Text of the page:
See, this is the sort of thing that keeps me going. From Steve Sailor's full review of The Hunger Games: Catching Fire--
Like the Twilight series, Suzanne Collins’s The Hunger Games young-adult novels are aimed at 12-year-old female readers. This puts the movies squarely in the intellectual wheelhouse of average Americans, a sizable fraction of whom don’t read much at all.
Unlike the phenomenally girly Twilight, however, The Hunger Games concerns itself with traditionally male topics such as sports, violence, politics, and war. The downside of this is that Ms. Collins hasn’t thought much about her main topics (subjects that appealed more to her military historian father), and thus the movies tend to be direly unclever. The lack of effective satire in The Hunger Games series simply wears me down (although many in the audience seemed to find parts of the new movie’s second half amusing).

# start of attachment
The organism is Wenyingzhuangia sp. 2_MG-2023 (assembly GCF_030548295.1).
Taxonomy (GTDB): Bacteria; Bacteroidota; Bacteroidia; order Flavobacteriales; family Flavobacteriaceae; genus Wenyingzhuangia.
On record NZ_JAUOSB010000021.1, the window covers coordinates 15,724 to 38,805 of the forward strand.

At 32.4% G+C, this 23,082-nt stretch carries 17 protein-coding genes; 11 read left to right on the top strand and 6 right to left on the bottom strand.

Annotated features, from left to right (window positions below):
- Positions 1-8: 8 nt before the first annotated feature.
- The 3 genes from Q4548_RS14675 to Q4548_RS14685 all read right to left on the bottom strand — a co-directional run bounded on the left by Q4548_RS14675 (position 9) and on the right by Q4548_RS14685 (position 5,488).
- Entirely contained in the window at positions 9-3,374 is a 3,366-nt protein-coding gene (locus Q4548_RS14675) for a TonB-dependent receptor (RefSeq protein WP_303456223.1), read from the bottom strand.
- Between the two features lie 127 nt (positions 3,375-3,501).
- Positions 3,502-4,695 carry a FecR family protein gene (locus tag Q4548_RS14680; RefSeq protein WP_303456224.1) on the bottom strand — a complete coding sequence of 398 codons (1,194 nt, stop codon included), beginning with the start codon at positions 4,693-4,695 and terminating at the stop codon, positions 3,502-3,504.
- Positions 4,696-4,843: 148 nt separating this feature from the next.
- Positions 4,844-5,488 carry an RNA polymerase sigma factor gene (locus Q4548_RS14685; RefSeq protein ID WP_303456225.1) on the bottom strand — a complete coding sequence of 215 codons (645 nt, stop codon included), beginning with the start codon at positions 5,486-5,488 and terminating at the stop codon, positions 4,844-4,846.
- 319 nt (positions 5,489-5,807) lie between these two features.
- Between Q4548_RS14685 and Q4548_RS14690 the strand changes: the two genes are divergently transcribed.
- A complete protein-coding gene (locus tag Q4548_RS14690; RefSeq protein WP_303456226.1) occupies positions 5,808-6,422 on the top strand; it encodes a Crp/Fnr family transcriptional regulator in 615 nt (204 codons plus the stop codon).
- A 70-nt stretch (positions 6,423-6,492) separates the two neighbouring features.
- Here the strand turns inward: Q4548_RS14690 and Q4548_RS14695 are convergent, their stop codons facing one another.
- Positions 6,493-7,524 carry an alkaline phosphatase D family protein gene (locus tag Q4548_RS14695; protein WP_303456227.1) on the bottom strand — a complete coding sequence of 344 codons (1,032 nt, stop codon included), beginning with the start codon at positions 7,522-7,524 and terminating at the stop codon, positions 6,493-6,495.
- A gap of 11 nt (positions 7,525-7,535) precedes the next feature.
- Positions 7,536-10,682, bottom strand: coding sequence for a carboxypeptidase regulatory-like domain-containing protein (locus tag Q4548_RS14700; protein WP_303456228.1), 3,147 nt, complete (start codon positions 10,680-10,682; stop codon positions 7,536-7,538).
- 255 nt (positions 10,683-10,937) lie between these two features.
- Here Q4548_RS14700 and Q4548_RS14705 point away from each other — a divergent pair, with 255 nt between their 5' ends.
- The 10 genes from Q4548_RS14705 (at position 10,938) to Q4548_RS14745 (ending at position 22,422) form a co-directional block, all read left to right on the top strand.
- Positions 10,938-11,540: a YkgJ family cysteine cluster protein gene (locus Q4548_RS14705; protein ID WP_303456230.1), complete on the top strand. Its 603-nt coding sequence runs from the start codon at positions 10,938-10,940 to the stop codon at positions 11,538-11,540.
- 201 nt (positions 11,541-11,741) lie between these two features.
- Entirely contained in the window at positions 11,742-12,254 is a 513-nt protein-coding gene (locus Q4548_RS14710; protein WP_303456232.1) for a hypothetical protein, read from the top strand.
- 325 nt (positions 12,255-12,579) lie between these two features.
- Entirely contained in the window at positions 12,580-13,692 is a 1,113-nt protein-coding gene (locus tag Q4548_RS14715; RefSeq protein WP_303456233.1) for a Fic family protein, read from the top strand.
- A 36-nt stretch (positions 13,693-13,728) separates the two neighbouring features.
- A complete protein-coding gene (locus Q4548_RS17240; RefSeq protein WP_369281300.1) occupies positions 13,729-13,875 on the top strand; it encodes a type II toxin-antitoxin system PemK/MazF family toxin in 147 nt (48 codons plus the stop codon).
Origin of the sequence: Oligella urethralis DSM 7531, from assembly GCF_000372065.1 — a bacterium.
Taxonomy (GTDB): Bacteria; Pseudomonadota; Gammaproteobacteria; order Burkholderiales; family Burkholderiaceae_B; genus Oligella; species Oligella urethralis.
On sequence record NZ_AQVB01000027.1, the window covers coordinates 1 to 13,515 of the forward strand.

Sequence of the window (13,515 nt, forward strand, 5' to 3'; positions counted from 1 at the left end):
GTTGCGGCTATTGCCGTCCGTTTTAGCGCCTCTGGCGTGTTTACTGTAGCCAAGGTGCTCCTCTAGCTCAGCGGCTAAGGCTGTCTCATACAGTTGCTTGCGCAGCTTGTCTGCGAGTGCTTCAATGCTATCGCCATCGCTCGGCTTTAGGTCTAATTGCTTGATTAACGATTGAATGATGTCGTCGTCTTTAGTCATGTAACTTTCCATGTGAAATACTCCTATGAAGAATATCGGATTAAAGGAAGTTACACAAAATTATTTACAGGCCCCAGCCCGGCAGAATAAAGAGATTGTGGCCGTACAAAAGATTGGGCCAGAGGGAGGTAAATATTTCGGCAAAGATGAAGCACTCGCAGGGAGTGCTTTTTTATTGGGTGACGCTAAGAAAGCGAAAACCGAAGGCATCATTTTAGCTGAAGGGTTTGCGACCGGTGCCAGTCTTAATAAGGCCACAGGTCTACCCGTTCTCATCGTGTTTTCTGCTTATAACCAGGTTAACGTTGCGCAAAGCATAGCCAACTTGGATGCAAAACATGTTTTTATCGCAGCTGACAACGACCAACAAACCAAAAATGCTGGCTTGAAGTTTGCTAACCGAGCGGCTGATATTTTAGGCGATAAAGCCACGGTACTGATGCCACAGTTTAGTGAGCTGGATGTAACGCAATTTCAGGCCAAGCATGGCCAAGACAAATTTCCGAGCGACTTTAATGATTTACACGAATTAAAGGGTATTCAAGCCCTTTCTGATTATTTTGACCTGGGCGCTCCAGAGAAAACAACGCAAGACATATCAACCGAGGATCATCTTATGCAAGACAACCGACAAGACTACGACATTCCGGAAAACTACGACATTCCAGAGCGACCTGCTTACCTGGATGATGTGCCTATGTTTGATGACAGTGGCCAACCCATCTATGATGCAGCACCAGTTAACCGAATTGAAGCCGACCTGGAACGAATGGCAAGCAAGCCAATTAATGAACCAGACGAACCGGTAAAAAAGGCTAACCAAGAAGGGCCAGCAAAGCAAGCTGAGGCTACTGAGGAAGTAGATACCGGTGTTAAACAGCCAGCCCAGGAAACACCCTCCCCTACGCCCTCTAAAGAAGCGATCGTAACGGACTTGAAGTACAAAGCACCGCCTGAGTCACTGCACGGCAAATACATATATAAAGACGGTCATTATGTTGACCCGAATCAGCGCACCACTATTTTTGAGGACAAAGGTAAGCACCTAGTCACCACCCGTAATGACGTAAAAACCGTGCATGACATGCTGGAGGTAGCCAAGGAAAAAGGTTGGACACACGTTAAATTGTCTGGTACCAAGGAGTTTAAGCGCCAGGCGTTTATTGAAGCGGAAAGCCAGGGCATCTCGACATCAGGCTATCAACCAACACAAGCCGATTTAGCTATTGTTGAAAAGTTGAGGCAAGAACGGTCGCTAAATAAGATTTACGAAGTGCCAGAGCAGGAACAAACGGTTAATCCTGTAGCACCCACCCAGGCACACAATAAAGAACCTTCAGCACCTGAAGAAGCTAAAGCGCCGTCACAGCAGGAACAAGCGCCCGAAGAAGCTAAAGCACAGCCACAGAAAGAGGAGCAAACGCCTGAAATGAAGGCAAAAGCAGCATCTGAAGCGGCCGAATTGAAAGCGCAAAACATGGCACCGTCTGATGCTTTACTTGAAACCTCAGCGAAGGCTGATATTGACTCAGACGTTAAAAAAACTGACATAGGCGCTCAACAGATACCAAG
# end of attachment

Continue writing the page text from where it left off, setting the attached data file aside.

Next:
The upside is that the purity and intensity of Collins’s disapproval of the harm men do to each other is never seduced by any sporting interest in tactics. The Hunger Games is relentless in its condemnation of children slaughtering each other on live TV.